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Tuesday, April 5, 2016

Redeeming "The Best" From the Past (Judges 11:1-3)

"Jephthah the Gileadite was a mighty warrior. His father was Gilead; his mother was a prostitute. Gilead's wife also bore him sons, and when they were grown up, they drove Jephthah away. "You are not going to get any inheritance in our family," they said, "because you are the sons of another woman." So Jephthah fled from his brothers . . ."



Many people in our world today live a life defined by some negative or ugly event in the past; for some, their life is defined by the pain of a divorce, for others the memory of abuse, and for still others, the scar of rejection. Their painful past defines them--their life seems to be one poorly wrapped package and the bow on the top is that painful event.   


Jephthah had a past. He was born of an illegitimate relationship, rejected by his brothers, and robbed of his inheritance. He could have been bitter, like Abimelech, instead even in his exile he demonstrated such leadership qualities that others were drawn to him. Others were drawn to him because he was a successful warrior. His success was so noticeable that the nation turned to him when the Ammonite armies invaded the land. And when they turned to him Jephthah demonstrated the one key that freed him from being defined by the negative of his past.


Jephthah had faith in a big God. He knew the Scriptures, he knew the stories. Because the Scriptures dominated his mind and the stories filled his heart Jephthah could respond to a bad situation with faith in God birthed from His word. The Scripture says "now faith comes by hearing and hearing by the Word of God."   


Though born of a prostitute and driven out by his half-brothers, Jephthah chose to find his identity in the fact that he is a Gileadite, a true son of his father. He is his father's son first and foremost, regardless of what his brothers say about him and how they treat him. When confronted by the Ammonites the elders of Gilead appeal to Jephthah the Gileadite, not to Jephthah, the son of a prostitute. Jephthah's response to the Ammonites reveals that he was also schooled in the history of his father's people (11:15-27). He identified himself with the Gileadites through and through.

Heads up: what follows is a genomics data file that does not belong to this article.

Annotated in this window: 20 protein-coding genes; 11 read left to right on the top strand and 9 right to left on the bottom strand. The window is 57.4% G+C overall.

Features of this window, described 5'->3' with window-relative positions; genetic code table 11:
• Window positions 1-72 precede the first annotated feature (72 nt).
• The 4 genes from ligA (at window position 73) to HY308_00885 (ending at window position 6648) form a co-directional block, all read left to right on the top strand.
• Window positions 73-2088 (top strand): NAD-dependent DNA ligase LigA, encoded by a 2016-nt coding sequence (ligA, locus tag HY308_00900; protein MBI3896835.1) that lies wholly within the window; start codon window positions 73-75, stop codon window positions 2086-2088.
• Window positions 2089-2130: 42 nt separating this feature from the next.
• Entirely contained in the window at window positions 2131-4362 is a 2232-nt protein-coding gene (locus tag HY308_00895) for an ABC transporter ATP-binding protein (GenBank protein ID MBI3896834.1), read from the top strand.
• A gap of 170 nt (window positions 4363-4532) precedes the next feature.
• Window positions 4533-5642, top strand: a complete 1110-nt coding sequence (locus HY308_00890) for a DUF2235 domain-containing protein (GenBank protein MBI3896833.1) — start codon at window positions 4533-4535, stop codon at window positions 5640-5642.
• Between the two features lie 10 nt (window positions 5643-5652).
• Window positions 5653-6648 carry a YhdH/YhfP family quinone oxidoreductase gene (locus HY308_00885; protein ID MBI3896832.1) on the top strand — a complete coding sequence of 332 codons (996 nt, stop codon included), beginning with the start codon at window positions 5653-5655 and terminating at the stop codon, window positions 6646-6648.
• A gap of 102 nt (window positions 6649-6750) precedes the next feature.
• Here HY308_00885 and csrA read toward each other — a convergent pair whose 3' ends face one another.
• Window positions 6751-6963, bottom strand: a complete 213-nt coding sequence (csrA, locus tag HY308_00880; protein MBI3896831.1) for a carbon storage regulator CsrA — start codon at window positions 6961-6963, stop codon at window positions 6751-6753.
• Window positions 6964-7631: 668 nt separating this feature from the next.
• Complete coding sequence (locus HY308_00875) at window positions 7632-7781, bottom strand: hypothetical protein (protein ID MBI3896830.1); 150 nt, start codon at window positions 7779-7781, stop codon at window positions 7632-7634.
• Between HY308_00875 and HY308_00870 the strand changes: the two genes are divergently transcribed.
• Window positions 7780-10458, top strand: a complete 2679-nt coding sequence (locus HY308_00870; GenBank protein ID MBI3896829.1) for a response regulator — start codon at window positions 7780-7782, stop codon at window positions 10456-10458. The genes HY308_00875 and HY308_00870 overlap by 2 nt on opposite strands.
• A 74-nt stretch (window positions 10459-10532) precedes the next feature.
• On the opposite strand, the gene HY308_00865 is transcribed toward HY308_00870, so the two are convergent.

What defines you today? Are you defined by an event in your past, by your origins or by knowing God's stories and knowing your heritage from your Father's side, rather than your mother's side (the negative)? Bible literacy comes with a price tag--the hard work of learning God's stories, but the reward is confidence in a mighty God and a life shaped, not by the past, but by what we shall be because of what He has done and whose life flows through our lives.



Questions for today's Chronological Bible reading (Judges 10:1-13:25):
  • Describe the sin of Israel in Judges 6th sin cycle.
  • What does Jephthah tell the Ammonites about their god, Chemosh? About the God of Israel?
  • Did Jephthah need to make a vow to the Lord and use his daughter as surety?
  • What causes conflict between Jephthah and the men of Ephraim?
  • To whom does the Angel of the Lord appear in chapter 13? What does this tell you about the Lord and His relationship with women? (Twice in the Old testament the Angel of the Lord appears to a woman: Hagar and Manoah's wife (2x). The Angel of the Lord appears to Hagar, Abraham, Balaam and his donkey, Gideon, Elijah, David, Zechariah, and Joshua (in Zech. 3:1, 6). What does the Angel of the Lord tell Manoah about his wife?
  • How does Manoah's perspective regarding the visit from the Angel of the Lord differ from that of his wife's?
  • Describe Samson's earliest days.
Turning truth into prayer
Ask the Lord to identify areas of your life where you are allowing the past to define who you are to to help you become more intentional in knowing the Scriptures so that you are defined by who you are in Christ.